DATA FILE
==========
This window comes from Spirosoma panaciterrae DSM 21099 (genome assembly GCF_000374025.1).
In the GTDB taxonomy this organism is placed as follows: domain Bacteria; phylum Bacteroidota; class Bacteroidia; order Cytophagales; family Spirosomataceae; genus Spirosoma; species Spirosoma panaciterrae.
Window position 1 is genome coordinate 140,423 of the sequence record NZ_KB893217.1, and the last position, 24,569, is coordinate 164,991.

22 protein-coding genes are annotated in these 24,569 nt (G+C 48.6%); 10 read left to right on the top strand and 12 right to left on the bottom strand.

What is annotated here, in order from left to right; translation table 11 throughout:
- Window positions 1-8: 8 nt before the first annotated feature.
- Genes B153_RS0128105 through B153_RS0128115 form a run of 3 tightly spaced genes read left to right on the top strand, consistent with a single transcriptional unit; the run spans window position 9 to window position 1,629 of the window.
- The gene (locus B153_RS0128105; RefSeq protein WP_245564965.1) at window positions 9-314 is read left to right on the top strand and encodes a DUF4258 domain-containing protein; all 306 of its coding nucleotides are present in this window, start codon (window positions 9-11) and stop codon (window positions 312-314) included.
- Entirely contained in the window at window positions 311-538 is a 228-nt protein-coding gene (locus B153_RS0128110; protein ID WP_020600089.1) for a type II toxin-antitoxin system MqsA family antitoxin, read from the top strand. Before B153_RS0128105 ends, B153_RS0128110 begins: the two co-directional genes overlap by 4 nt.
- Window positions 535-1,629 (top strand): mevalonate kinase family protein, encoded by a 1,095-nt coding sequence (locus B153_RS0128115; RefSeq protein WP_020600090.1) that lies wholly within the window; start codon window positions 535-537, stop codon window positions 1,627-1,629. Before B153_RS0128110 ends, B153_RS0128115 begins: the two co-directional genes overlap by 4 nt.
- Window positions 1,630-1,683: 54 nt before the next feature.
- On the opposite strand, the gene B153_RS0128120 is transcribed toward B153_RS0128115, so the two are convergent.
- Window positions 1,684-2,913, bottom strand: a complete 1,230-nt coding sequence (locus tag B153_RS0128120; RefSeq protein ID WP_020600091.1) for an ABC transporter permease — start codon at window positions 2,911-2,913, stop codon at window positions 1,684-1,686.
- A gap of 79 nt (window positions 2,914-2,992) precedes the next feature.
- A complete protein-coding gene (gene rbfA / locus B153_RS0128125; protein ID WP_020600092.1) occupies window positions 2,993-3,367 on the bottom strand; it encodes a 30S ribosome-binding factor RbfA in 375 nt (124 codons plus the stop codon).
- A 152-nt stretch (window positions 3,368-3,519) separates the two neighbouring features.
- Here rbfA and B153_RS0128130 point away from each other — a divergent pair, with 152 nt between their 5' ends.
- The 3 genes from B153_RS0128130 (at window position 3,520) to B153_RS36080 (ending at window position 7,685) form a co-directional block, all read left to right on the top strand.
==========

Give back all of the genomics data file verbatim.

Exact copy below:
This window comes from Spirosoma panaciterrae DSM 21099 (genome assembly GCF_000374025.1).
In the GTDB taxonomy this organism is placed as follows: domain Bacteria; phylum Bacteroidota; class Bacteroidia; order Cytophagales; family Spirosomataceae; genus Spirosoma; species Spirosoma panaciterrae.
Window position 1 is genome coordinate 140,423 of the sequence record NZ_KB893217.1, and the last position, 24,569, is coordinate 164,991.

22 protein-coding genes are annotated in these 24,569 nt (G+C 48.6%); 10 read left to right on the top strand and 12 right to left on the bottom strand.

What is annotated here, in order from left to right; translation table 11 throughout:
- Window positions 1-8: 8 nt before the first annotated feature.
- Genes B153_RS0128105 through B153_RS0128115 form a run of 3 tightly spaced genes read left to right on the top strand, consistent with a single transcriptional unit; the run spans window position 9 to window position 1,629 of the window.
- The gene (locus B153_RS0128105; RefSeq protein WP_245564965.1) at window positions 9-314 is read left to right on the top strand and encodes a DUF4258 domain-containing protein; all 306 of its coding nucleotides are present in this window, start codon (window positions 9-11) and stop codon (window positions 312-314) included.
- Entirely contained in the window at window positions 311-538 is a 228-nt protein-coding gene (locus B153_RS0128110; protein ID WP_020600089.1) for a type II toxin-antitoxin system MqsA family antitoxin, read from the top strand. Before B153_RS0128105 ends, B153_RS0128110 begins: the two co-directional genes overlap by 4 nt.
- Window positions 535-1,629 (top strand): mevalonate kinase family protein, encoded by a 1,095-nt coding sequence (locus B153_RS0128115; RefSeq protein WP_020600090.1) that lies wholly within the window; start codon window positions 535-537, stop codon window positions 1,627-1,629. Before B153_RS0128110 ends, B153_RS0128115 begins: the two co-directional genes overlap by 4 nt.
- Window positions 1,630-1,683: 54 nt before the next feature.
- On the opposite strand, the gene B153_RS0128120 is transcribed toward B153_RS0128115, so the two are convergent.
- Window positions 1,684-2,913, bottom strand: a complete 1,230-nt coding sequence (locus tag B153_RS0128120; RefSeq protein ID WP_020600091.1) for an ABC transporter permease — start codon at window positions 2,911-2,913, stop codon at window positions 1,684-1,686.
- A gap of 79 nt (window positions 2,914-2,992) precedes the next feature.
- A complete protein-coding gene (gene rbfA / locus B153_RS0128125; protein ID WP_020600092.1) occupies window positions 2,993-3,367 on the bottom strand; it encodes a 30S ribosome-binding factor RbfA in 375 nt (124 codons plus the stop codon).
- A 152-nt stretch (window positions 3,368-3,519) separates the two neighbouring features.
- Here rbfA and B153_RS0128130 point away from each other — a divergent pair, with 152 nt between their 5' ends.
- The 3 genes from B153_RS0128130 (at window position 3,520) to B153_RS36080 (ending at window position 7,685) form a co-directional block, all read left to right on the top strand.